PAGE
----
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Are You Sleepwalking Towards Death?

Death is one of the few guarantees. It comes for each and every one of us. Yet, not all deaths are created equal. There is the tragic death that comes in youth, and anticipated death in old age. Sudden death from accident or violence. A slow, managed death in a hospital. There is diversity in death.

In another sense, though, there are only two ways to die: Awake or asleep. We see a reality, presence, and dignity in the deaths of people like Malcolm X, the passengers of Flight 93, and Archbishop Oscar Romero. These are people who died with their eyes open. They understood the moment in time that they occupied, and they seized it.

One of the greatest fears of the medieval European Christian was of dying suddenly, without the chance to confess sins and prepare for the hereafter. Yet today we live in a society of sleepwalkers. Our culture denies the reality of death and loses touch with the visceral beauty of untamed life. Each day, each breath, each interaction is rippling with vibrancy, but so often we are oblivious to it.

I, too, have been a sleepwalker. I believed that I had to mortgage today to purchase tomorrow. I bought into a lifestyle of delayed faithfulness. In exchange for a mirage of responsibility and security, I surrendered the vibrancy, freedom, and power of the present moment. Rather than being renewed and transformed, I allowed myself to be conformed to this darkened, crumbling world.

Fear. That was at the heart of it. Fear that the truth wouldn’t really “work” after all. Fear that my ideals and passion wouldn’t bring home the bacon. Fear that this present moment, with all its beauty, still wasn’t quite as real as my uncertain imaginings about the future.

I’m choosing not to live in fear anymore. 

It’s simple practicality: Fear just doesn’t work. Numbing myself to the joy of the present has never paid off in any way that really matters. Buying the future with the past is the game of the principalities and powers – the capitalists, politicians, and elite rulers. It’s not a game for me or mine. Our life, our calling is to serve the Lord. Today. Come what may. And there’s joy in that. There’s freedom in that.

Death comes to each and every one of us. No one escapes this final fate – no matter how rich, powerful, or successful they are in the eyes of the world. All that really counts for anything is: Will you die with your eyes open, your heart prepared, your spirit at peace? Or will you be one of the millions of sleepwalking zombies who goes to the grave with a life unexamined, joy unexperienced, love unexpressed?

Death waits for no one – and neither does this precious moment. Right now. Will you seize it?

Related Posts:

Do You Have the Courage to Face the Horizon?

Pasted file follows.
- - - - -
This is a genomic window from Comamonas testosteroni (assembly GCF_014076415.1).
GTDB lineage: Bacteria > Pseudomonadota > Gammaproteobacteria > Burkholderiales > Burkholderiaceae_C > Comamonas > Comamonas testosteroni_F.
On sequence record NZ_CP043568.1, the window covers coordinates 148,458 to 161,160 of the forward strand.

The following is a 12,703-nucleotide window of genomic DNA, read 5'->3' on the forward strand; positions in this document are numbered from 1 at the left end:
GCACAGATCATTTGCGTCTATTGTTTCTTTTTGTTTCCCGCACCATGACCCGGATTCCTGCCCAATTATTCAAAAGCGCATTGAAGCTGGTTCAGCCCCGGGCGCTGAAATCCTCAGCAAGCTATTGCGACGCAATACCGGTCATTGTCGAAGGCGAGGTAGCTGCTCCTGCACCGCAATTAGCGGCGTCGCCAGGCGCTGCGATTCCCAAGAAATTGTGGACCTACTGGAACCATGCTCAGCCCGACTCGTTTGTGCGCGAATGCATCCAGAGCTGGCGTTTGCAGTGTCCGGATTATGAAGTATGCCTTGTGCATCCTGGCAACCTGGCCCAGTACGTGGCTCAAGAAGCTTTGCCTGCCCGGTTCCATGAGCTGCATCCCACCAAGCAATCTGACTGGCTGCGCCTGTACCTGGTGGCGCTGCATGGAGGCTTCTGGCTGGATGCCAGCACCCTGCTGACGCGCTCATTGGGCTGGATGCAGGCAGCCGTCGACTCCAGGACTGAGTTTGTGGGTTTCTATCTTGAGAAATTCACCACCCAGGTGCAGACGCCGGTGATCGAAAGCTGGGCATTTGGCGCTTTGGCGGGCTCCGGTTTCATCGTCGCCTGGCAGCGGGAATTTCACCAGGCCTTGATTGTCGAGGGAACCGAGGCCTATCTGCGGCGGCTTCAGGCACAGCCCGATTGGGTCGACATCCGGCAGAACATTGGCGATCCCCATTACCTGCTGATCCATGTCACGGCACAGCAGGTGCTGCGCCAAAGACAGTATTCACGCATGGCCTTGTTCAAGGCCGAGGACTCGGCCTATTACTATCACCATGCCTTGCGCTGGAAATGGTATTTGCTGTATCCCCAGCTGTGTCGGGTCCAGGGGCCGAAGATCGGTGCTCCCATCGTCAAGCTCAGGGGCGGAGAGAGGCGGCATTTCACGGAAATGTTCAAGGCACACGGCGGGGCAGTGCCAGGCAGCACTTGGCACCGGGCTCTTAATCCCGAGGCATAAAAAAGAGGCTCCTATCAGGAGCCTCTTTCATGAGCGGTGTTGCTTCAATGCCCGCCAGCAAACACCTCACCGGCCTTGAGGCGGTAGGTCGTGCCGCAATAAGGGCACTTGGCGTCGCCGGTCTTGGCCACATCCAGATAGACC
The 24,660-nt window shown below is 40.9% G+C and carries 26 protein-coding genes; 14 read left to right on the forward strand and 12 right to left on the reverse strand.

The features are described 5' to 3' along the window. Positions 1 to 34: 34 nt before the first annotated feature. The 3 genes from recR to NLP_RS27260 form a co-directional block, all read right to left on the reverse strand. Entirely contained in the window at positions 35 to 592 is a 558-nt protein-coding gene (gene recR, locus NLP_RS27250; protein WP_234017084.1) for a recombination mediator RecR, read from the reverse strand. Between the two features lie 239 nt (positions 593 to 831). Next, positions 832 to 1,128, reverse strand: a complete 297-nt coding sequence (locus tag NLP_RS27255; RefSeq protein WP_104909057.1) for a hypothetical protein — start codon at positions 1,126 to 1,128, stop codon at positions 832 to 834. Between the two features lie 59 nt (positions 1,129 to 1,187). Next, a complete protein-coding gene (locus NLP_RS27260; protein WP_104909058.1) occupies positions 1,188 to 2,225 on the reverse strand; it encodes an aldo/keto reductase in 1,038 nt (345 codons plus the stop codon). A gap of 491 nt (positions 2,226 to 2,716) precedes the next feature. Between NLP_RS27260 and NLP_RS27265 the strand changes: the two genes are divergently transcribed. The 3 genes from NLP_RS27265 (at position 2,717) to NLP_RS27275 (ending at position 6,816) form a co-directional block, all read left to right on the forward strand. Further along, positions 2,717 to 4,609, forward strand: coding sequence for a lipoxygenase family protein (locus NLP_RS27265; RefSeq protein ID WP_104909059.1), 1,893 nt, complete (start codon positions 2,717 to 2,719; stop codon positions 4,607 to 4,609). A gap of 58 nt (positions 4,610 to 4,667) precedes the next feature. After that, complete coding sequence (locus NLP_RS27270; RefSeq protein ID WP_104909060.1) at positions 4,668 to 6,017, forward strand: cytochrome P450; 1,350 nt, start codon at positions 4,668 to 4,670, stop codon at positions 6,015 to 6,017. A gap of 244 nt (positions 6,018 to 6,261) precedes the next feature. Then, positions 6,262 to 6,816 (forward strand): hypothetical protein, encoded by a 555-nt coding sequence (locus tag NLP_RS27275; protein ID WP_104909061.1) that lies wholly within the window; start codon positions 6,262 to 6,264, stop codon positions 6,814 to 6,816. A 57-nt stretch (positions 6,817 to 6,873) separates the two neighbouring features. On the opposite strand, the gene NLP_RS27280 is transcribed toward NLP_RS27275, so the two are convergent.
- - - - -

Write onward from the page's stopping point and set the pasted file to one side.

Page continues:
Theology is Great, But What I Really Need is Jesus

  • charlesburchfield

    I like your quaker query. It’s around 3am here in the Pacific Northwest.
    My thoughts, after reading your post were directed to some quotes in the poem by t.s.eliot
    The Little Gidding

    …if you came at night like a broken king,

    …and what you thought you came for
    Is only a shell, a husk of meaning
    From which the purpose breaks only when it is fulfilled
    If at all.

    …Either you had no purpose
    Or the purpose is beyond the end you figured
    And is altered in fulfilment.

    You are not here to verify,
    Instruct yourself, or inform curiosity
    Or carry report. You are here to kneel
    Where prayer has been valid.

    And what the dead had no speech for, when living,
    They can tell you, being dead: the communication
    Of the dead is tongued with fire beyond the language of the living.

    Since our concern was speech, and speech impelled us
    To purify the dialect of the tribe
    And urge the mind to aftersight and foresight,
    Let me disclose the gifts reserved for age

    …the rending pain of re-enactment
    Of all that you have done, and been; the shame
    Of things ill done and done to others’ harm
    Which once you took for exercise of virtue.

    From wrong to wrong the exasperated spirit
    Proceeds, unless restored by that refining fire
    Where you must move in measure, like a dancer.”

    We cannot revive old factions
    We cannot restore old policies
    Or follow an antique drum.

    Whatever we inherit from the fortunate
    We have taken from the defeated

    What we call the beginning is often the end
    And to make and end is to make a beginning.

    We die with the dying:
    See, they depart, and we go with them.
    We are born with the dead:
    See, they return, and bring us with them.

    A people without history
    Is not redeemed from time, for history is a pattern
    Of timeless moments.

    We shall not cease from exploration
    And the end of all our exploring
    Will be to arrive where we started
    And know the place for the first time.

    A condition of complete simplicity
    (Costing not less than everything)

    The Little Gidding is the last of T. S. Eliot’s Four Quartets.